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Kyle South Bill gives more oversight to AHSAA

Brandon Moseley

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Wednesday, in response to the controversial decision by the Alabama High School Athletic Association to declare Charles Henderson High School basketball standout Maori Davenport ineligible, State Representative Kyle South (R – Fayette) announced that he has drafted legislation providing a measure of government oversight of the AHSAA operations.

South said that his bill will be pre-filed for consideration in the 2019 regular session. 87 of the 105 members of the Alabama House have already signed on as co-sponsors.

“Rather than taking special circumstances into consideration and impartially considering the facts at hand, the Alabama High School Athletic Association has created an unnecessary national controversy and callously ruled in a manner that adversely affects an innocent young woman’s eligibility,” South said. “Time and time again, the AHSAA has engaged in behavior and ruled in a manner that clearly calls for more oversight of its actions. Considering the AHSAA receives a majority of its funds from taxpayer-funded public schools and the athletic activities of public school students, there is ample justification for government oversight of its operations.”

South’s legislation would require the State Board of Education to review and approve any rules relating to student participation and eligibility before being adopted by AHSAA.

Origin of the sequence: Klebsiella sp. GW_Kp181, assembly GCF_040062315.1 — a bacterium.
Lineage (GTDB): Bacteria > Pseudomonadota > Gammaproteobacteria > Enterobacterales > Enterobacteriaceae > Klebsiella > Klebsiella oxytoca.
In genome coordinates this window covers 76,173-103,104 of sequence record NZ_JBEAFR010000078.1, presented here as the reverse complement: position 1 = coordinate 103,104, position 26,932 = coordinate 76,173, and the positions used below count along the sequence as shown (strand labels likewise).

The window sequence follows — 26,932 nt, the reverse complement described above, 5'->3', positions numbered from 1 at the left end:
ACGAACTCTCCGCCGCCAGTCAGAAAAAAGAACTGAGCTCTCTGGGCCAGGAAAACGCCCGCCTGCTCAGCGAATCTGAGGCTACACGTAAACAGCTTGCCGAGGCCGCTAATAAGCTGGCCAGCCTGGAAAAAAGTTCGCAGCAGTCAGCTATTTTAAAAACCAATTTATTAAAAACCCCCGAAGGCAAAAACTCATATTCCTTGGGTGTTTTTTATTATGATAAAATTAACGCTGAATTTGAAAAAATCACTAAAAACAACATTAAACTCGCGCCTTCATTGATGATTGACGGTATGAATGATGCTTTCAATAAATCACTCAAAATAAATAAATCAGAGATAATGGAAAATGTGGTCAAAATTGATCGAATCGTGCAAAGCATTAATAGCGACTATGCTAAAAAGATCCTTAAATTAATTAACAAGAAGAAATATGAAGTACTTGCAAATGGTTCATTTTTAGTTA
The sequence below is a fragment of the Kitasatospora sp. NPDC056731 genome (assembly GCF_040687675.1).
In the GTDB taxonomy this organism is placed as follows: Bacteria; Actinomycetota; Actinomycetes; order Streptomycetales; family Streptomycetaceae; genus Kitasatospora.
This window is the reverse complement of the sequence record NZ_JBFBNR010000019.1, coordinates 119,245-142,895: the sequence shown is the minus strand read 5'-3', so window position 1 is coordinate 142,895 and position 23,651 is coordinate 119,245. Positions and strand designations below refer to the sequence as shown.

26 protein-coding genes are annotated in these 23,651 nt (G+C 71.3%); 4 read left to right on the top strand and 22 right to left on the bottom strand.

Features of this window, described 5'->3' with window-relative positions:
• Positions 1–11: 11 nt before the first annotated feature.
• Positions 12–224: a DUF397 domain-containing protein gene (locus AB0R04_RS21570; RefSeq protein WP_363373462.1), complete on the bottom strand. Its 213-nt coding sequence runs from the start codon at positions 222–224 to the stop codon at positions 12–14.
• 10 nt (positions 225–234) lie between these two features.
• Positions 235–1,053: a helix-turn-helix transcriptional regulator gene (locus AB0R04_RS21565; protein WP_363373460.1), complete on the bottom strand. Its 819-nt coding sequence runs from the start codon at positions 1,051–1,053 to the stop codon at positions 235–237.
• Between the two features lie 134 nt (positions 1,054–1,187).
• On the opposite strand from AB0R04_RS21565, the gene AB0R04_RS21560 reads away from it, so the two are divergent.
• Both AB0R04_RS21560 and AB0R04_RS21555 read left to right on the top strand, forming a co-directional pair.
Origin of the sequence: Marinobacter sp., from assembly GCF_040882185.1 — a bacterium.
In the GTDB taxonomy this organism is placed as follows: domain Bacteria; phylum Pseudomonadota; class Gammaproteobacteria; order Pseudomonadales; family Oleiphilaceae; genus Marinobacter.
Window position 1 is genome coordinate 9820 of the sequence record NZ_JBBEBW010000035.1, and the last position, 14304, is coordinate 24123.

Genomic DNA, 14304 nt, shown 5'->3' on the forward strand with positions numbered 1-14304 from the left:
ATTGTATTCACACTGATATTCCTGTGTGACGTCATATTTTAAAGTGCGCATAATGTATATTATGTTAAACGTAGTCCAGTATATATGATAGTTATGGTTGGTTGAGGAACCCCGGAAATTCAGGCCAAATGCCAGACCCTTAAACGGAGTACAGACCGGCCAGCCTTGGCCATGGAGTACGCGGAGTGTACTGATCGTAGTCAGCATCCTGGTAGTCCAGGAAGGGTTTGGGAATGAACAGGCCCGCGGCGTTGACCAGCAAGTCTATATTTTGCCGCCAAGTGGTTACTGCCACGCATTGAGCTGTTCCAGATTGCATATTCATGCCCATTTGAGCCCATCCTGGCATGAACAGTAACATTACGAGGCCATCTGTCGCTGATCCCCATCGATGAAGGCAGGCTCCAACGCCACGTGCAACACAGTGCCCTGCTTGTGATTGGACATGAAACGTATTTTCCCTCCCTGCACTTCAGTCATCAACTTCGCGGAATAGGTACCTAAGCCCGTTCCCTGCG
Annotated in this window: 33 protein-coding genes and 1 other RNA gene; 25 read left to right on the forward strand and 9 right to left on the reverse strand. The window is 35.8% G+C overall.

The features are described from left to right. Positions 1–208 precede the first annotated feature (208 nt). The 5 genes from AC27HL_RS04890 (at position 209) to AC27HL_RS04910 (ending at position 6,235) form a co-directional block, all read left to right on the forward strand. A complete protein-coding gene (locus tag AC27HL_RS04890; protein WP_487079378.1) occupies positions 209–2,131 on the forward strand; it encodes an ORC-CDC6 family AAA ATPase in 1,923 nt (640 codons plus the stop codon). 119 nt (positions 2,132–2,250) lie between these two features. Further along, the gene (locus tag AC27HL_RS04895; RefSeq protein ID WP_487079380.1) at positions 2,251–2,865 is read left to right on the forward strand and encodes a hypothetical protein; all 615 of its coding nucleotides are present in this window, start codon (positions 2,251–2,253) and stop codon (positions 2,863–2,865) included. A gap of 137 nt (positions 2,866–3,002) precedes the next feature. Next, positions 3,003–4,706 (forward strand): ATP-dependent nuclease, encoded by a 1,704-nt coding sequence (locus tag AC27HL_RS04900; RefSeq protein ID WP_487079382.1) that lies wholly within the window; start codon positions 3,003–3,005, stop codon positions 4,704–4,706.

The bill would require that 25 percent of the AHSAA governing members to be appointed by the state superintendent of education or the state board of education and that the Department of Examiners of Public Accounts audit AHSAA in the same manner as a state agency in Alabama.

South noted that AHSAA recently ruled Davenport ineligible for amateur status because of a clerical oversight associated with her play on the Team USA basketball team. Davenport had self-reported the oversight, and immediate actions were taken to rectify the situation.

The AHSAA’s decision in the Davenport case have been almost universally denounced by the national sports media.

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On Tuesday Maori Davenport addressed both the Alabama’s Republican and Democratic caucuses asking for the legislature to intervene on her behalf and pass legislation to restore her amateur status.

Davenport is a senior at Charles Henderson High School in Troy. The AHSAA ruled her ineligible after receiving an $857.20 check from USA Basketball, which has been repaid. Davenport is 6 foot 4 and one of the top female basketball prospects in the nation.

Davenport will still be able to accept her scholarship to Rutgers University next year because the check is small enough that it does not violate NCAA regulations. However the AHSAA rules are more restrictive than the NCAA. Davenport played for USA basketball on the United States under-18 team in Mexico City. Maori won a gold medal for USA Basketball.

Steve Savarese is the executive director of the Alabama High School Athletic Association. He is a former high school teacher and coach who has led the led of the AHSAA for the last twelve years.

Davenport was declared ineligible by Savarese at the end of November, effectively ending her high school basketball career. USA Basketball normally clears the payment with the state association before writing it; but in a clerical error USA Basketball forgot to make that phone call. The payments is a small stipend for players spending their summers playing for their country and is allowed by the NCAA.

ESPN basketball analyst Jay Bilas has written and spoken heavily in favor of Davenport. The WNBA has urged Savarese to reverse the ruling.

To read Bilas’s opinion on the case, click here.

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